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Chapter: Clinical Anesthesiology: Anesthetic Management: Cardiovascular Physiology & Anesthesia

Mechanism of Heart Contraction

Myocardial cells contract as a result of the interac-tion of two overlapping, rigid contractile proteins, actin and myosin.


Myocardial cells contract as a result of the interac-tion of two overlapping, rigid contractile proteins, actin and myosin. These proteins are fixed in posi-tion within each cell during both contraction and relaxation. Dystrophin, a large intracellular protein, connects actin to the cell membrane (sarcolemma). Cell shortening occurs when the actin and myo-sin are allowed to fully interact and slide over one another. This interaction is normally prevented by two regulatory proteins, troponin and tropomyosin; troponin is composed of three subunits (troponin I, troponin C, and troponin T). Troponin is attached to actin at regular intervals, whereas tropomyo-sin lies within the center of the actin structure. An increase in intracellular Ca2 concentration (from about 10–7 to 10–5 mol/L) promotes contraction as Ca2 ions bind troponin C. The resulting conforma-tional change in these regulatory proteins exposes the active sites on actin that allow interaction with myosin bridges (points of overlapping). The active site on myosin functions as a magnesium-dependent ATPase whose activity is enhanced by the increase in intracellular Ca2 concentration. A series of attach-ments and disengagements occur as each myosin bridge advances over successive active sites on actin. Adenosine triphosphate (ATP) is consumed dur-ing each attachment. Relaxation occurs as Ca2 is actively pumped back into the sarcoplasmic reticu-lum by a Ca2–Mg2-ATPase; the resulting drop in intracellular Ca2 concentration allows the tropo-nin–tropomyosin complex to again prevent the interaction between actin and myosin.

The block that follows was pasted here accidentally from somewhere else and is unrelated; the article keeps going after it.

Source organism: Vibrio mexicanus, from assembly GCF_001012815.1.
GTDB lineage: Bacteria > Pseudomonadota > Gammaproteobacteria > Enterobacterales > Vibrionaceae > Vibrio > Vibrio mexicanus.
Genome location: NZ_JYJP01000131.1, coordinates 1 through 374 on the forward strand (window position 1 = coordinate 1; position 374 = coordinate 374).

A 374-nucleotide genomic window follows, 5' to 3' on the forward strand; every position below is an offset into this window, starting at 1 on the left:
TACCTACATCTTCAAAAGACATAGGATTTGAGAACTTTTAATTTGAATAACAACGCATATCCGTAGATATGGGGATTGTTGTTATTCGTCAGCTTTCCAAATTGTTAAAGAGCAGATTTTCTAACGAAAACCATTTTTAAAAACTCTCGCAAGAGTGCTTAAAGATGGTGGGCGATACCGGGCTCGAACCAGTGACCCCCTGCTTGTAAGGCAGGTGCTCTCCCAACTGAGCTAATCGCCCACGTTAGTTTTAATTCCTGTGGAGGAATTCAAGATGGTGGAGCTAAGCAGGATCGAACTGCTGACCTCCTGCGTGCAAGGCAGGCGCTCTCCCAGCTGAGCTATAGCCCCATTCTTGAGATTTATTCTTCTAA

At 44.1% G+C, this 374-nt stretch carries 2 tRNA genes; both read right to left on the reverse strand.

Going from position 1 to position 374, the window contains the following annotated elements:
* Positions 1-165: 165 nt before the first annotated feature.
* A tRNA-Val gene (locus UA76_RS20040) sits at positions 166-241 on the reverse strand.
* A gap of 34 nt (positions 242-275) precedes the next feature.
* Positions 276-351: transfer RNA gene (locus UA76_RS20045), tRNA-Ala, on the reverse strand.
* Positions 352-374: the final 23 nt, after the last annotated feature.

Excitation–Contraction Coupling

The quantity of Ca2+ ions required to initiate con-traction exceeds that entering the cell through slow calcium channels during phase 2. The small amount that does enter through slow calcium chan-nels triggers the release of much larger amounts of Ca2+ stored intracellularly (calcium-dependent cal-cium release) within cisterns in the sarcoplasmic reticulum.

The action potential of muscle cells depolarizes their T systems, tubular extensions of the cell mem-brane that transverse the cell in close approximation to the muscle fibrils, via dihydropyridine recep-tors (voltage-gated calcium channels). This initial increase in intracellular Ca2+ triggers an even greater Ca2+ inflow across ryanodine receptors, a nonvoltage-dependent calcium channel in the sarcoplasmic reticulum. The force of contraction is directly depen-dent on the magnitude of the initial Ca 2+ influx. During relaxation, when the slow channels close, amembrane-bound ATPase actively transports Ca2+ back into the sarcoplasmic reticulum. Ca2+ is also extruded extracellularly by an exchange of intracel-lular Ca2+ for extracellular sodium by an ATPase in the cell membrane. Thus, relaxation of the heart also requires ATP.